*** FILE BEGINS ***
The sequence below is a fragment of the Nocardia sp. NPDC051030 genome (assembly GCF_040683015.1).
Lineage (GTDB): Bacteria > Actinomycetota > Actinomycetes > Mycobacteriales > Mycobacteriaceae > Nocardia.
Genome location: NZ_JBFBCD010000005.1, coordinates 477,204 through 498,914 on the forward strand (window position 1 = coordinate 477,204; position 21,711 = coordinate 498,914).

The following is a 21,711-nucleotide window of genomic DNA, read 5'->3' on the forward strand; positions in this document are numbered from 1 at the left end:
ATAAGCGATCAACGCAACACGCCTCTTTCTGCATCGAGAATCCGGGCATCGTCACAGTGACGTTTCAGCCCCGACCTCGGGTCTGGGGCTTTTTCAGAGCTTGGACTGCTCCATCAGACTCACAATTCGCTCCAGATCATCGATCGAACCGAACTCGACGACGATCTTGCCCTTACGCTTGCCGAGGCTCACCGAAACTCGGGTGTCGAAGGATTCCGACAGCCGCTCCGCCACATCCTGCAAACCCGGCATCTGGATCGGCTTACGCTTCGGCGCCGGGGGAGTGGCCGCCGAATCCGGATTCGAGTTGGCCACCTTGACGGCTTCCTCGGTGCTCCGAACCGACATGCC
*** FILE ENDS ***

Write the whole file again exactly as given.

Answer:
The sequence below is a fragment of the Nocardia sp. NPDC051030 genome (assembly GCF_040683015.1).
Lineage (GTDB): Bacteria > Actinomycetota > Actinomycetes > Mycobacteriales > Mycobacteriaceae > Nocardia.
Genome location: NZ_JBFBCD010000005.1, coordinates 477,204 through 498,914 on the forward strand (window position 1 = coordinate 477,204; position 21,711 = coordinate 498,914).

The following is a 21,711-nucleotide window of genomic DNA, read 5'->3' on the forward strand; positions in this document are numbered from 1 at the left end:
ATAAGCGATCAACGCAACACGCCTCTTTCTGCATCGAGAATCCGGGCATCGTCACAGTGACGTTTCAGCCCCGACCTCGGGTCTGGGGCTTTTTCAGAGCTTGGACTGCTCCATCAGACTCACAATTCGCTCCAGATCATCGATCGAACCGAACTCGACGACGATCTTGCCCTTACGCTTGCCGAGGCTCACCGAAACTCGGGTGTCGAAGGATTCCGACAGCCGCTCCGCCACATCCTGCAAACCCGGCATCTGGATCGGCTTACGCTTCGGCGCCGGGGGAGTGGCCGCCGAATCCGGATTCGAGTTGGCCACCTTGACGGCTTCCTCGGTGCTCCGAACCGACATGCC